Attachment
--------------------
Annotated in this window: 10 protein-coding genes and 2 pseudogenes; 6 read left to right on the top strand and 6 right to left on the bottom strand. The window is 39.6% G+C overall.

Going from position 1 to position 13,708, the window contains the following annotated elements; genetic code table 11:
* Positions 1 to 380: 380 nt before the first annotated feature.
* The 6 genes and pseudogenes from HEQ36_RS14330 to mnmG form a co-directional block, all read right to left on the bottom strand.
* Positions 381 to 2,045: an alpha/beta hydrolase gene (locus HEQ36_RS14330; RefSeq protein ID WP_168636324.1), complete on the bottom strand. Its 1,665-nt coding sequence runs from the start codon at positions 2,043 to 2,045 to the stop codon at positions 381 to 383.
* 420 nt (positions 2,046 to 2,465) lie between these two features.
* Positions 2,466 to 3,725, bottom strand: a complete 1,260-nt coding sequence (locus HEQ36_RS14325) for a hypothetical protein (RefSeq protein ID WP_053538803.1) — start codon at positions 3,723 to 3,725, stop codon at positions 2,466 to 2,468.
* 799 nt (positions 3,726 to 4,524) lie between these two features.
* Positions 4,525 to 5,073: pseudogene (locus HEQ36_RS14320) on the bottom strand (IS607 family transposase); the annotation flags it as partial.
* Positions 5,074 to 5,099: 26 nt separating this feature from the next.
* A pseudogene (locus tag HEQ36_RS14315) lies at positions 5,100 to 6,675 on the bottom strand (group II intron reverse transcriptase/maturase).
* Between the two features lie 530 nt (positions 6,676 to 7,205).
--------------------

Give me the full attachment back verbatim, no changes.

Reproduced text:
Annotated in this window: 10 protein-coding genes and 2 pseudogenes; 6 read left to right on the top strand and 6 right to left on the bottom strand. The window is 39.6% G+C overall.

Going from position 1 to position 13,708, the window contains the following annotated elements; genetic code table 11:
* Positions 1 to 380: 380 nt before the first annotated feature.
* The 6 genes and pseudogenes from HEQ36_RS14330 to mnmG form a co-directional block, all read right to left on the bottom strand.
* Positions 381 to 2,045: an alpha/beta hydrolase gene (locus HEQ36_RS14330; RefSeq protein ID WP_168636324.1), complete on the bottom strand. Its 1,665-nt coding sequence runs from the start codon at positions 2,043 to 2,045 to the stop codon at positions 381 to 383.
* 420 nt (positions 2,046 to 2,465) lie between these two features.
* Positions 2,466 to 3,725, bottom strand: a complete 1,260-nt coding sequence (locus HEQ36_RS14325) for a hypothetical protein (RefSeq protein ID WP_053538803.1) — start codon at positions 3,723 to 3,725, stop codon at positions 2,466 to 2,468.
* 799 nt (positions 3,726 to 4,524) lie between these two features.
* Positions 4,525 to 5,073: pseudogene (locus HEQ36_RS14320) on the bottom strand (IS607 family transposase); the annotation flags it as partial.
* Positions 5,074 to 5,099: 26 nt separating this feature from the next.
* A pseudogene (locus tag HEQ36_RS14315) lies at positions 5,100 to 6,675 on the bottom strand (group II intron reverse transcriptase/maturase).
* Between the two features lie 530 nt (positions 6,676 to 7,205).